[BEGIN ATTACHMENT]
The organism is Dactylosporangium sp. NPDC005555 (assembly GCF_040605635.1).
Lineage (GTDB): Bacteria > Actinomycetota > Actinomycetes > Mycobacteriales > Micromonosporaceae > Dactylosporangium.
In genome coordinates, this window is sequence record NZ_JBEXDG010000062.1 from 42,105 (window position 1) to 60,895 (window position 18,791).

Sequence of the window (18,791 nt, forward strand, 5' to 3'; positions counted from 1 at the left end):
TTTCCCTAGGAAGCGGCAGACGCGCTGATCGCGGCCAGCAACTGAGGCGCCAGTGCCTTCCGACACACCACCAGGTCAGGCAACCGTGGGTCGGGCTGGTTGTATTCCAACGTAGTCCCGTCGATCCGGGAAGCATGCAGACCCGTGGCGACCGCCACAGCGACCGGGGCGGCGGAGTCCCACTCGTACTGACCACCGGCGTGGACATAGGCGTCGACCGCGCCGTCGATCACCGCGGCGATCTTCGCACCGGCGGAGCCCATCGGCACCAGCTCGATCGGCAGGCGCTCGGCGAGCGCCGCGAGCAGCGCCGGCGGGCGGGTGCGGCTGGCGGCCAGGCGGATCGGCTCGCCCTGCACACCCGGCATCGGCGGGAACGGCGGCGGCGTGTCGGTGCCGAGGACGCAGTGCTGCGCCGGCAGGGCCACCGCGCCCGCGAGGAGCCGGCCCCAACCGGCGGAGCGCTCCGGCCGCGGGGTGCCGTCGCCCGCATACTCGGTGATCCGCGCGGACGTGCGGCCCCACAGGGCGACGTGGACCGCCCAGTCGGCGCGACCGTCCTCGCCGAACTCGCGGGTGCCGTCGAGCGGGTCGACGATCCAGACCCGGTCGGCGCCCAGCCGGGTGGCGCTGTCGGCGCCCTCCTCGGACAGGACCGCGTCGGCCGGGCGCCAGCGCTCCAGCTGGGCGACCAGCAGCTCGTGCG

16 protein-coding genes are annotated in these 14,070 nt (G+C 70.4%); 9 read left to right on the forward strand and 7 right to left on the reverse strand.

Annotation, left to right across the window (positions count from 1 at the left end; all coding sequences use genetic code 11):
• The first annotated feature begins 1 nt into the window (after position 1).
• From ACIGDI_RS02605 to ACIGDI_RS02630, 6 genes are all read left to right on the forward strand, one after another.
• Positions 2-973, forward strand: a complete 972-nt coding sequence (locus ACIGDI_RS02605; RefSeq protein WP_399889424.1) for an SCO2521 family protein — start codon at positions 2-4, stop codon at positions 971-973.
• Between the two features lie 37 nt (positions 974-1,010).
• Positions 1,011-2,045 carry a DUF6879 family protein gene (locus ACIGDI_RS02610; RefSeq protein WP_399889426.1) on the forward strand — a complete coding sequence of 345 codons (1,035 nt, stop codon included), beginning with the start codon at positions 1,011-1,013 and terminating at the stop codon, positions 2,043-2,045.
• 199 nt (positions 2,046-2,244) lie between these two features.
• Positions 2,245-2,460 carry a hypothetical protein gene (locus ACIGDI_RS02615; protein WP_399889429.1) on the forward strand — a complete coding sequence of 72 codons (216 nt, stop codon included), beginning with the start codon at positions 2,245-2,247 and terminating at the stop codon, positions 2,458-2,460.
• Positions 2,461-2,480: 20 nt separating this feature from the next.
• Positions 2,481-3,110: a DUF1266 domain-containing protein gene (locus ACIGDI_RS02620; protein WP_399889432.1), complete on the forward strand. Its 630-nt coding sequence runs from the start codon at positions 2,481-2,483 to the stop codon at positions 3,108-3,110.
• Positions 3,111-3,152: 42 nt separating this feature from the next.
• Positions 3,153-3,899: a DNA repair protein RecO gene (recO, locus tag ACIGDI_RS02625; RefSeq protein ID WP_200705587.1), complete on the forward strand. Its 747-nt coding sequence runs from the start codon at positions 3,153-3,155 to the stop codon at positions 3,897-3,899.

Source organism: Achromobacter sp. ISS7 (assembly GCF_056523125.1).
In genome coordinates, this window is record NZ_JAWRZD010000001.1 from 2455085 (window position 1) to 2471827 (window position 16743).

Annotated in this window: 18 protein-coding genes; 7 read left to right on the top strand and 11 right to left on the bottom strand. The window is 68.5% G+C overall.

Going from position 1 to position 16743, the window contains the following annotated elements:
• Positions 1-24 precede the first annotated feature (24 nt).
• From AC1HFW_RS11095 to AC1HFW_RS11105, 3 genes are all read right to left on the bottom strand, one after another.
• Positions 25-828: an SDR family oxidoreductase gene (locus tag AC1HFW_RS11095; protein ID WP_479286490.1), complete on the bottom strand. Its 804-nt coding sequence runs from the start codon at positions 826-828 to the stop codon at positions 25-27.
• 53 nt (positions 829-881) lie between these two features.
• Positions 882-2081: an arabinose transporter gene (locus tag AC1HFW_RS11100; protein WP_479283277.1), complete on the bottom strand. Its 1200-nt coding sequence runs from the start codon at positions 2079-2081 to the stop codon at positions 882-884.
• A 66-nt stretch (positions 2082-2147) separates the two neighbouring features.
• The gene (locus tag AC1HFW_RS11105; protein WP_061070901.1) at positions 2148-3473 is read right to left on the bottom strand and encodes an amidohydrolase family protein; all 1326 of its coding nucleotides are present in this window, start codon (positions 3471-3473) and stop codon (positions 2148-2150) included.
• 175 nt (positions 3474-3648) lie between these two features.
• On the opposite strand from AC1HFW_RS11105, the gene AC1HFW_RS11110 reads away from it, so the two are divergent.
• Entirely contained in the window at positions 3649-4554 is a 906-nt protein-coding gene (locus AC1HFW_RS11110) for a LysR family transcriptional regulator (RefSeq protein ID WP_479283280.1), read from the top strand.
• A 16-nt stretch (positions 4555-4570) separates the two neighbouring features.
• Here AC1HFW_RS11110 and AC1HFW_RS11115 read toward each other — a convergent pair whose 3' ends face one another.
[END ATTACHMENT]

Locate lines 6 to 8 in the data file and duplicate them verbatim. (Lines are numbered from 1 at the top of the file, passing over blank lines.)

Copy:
16 protein-coding genes are annotated in these 14,070 nt (G+C 70.4%); 9 read left to right on the forward strand and 7 right to left on the reverse strand.

Annotation, left to right across the window (positions count from 1 at the left end; all coding sequences use genetic code 11):
• The first annotated feature begins 1 nt into the window (after position 1).